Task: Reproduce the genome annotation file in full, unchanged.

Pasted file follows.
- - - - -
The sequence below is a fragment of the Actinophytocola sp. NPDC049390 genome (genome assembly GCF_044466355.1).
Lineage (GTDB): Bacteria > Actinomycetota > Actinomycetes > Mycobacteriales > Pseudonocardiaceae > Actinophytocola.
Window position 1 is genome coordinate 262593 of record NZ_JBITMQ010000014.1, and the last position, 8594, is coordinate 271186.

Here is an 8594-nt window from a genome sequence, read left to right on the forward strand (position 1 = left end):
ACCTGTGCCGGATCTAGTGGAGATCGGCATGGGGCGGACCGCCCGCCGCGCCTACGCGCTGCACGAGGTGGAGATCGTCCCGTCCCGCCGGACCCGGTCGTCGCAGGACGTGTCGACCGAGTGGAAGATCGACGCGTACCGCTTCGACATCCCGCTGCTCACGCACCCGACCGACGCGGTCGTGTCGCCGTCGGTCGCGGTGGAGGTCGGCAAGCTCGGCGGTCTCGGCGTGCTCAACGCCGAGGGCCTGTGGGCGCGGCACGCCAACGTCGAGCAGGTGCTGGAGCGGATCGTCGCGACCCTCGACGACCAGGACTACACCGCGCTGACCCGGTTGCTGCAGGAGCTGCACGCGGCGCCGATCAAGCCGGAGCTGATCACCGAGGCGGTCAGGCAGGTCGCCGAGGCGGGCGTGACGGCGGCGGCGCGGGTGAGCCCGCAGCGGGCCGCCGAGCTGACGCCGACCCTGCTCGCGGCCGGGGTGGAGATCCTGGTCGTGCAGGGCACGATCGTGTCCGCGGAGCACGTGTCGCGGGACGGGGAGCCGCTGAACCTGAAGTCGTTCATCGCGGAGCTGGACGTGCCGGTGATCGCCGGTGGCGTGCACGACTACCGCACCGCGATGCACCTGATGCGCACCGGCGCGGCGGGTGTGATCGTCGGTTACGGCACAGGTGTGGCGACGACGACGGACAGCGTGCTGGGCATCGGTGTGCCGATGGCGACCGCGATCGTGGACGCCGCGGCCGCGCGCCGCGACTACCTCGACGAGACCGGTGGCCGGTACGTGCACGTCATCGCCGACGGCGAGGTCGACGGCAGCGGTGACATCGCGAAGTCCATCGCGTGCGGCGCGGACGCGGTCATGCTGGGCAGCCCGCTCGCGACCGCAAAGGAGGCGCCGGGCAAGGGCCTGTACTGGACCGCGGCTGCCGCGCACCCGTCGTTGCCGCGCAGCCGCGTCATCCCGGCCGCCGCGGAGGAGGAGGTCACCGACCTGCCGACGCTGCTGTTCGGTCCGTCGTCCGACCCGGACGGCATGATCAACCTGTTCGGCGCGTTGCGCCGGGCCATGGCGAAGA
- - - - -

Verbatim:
The sequence below is a fragment of the Actinophytocola sp. NPDC049390 genome (genome assembly GCF_044466355.1).
Lineage (GTDB): Bacteria > Actinomycetota > Actinomycetes > Mycobacteriales > Pseudonocardiaceae > Actinophytocola.
Window position 1 is genome coordinate 262593 of record NZ_JBITMQ010000014.1, and the last position, 8594, is coordinate 271186.

Here is an 8594-nt window from a genome sequence, read left to right on the forward strand (position 1 = left end):
ACCTGTGCCGGATCTAGTGGAGATCGGCATGGGGCGGACCGCCCGCCGCGCCTACGCGCTGCACGAGGTGGAGATCGTCCCGTCCCGCCGGACCCGGTCGTCGCAGGACGTGTCGACCGAGTGGAAGATCGACGCGTACCGCTTCGACATCCCGCTGCTCACGCACCCGACCGACGCGGTCGTGTCGCCGTCGGTCGCGGTGGAGGTCGGCAAGCTCGGCGGTCTCGGCGTGCTCAACGCCGAGGGCCTGTGGGCGCGGCACGCCAACGTCGAGCAGGTGCTGGAGCGGATCGTCGCGACCCTCGACGACCAGGACTACACCGCGCTGACCCGGTTGCTGCAGGAGCTGCACGCGGCGCCGATCAAGCCGGAGCTGATCACCGAGGCGGTCAGGCAGGTCGCCGAGGCGGGCGTGACGGCGGCGGCGCGGGTGAGCCCGCAGCGGGCCGCCGAGCTGACGCCGACCCTGCTCGCGGCCGGGGTGGAGATCCTGGTCGTGCAGGGCACGATCGTGTCCGCGGAGCACGTGTCGCGGGACGGGGAGCCGCTGAACCTGAAGTCGTTCATCGCGGAGCTGGACGTGCCGGTGATCGCCGGTGGCGTGCACGACTACCGCACCGCGATGCACCTGATGCGCACCGGCGCGGCGGGTGTGATCGTCGGTTACGGCACAGGTGTGGCGACGACGACGGACAGCGTGCTGGGCATCGGTGTGCCGATGGCGACCGCGATCGTGGACGCCGCGGCCGCGCGCCGCGACTACCTCGACGAGACCGGTGGCCGGTACGTGCACGTCATCGCCGACGGCGAGGTCGACGGCAGCGGTGACATCGCGAAGTCCATCGCGTGCGGCGCGGACGCGGTCATGCTGGGCAGCCCGCTCGCGACCGCAAAGGAGGCGCCGGGCAAGGGCCTGTACTGGACCGCGGCTGCCGCGCACCCGTCGTTGCCGCGCAGCCGCGTCATCCCGGCCGCCGCGGAGGAGGAGGTCACCGACCTGCCGACGCTGCTGTTCGGTCCGTCGTCCGACCCGGACGGCATGATCAACCTGTTCGGCGCGTTGCGCCGGGCCATGGCGAAGA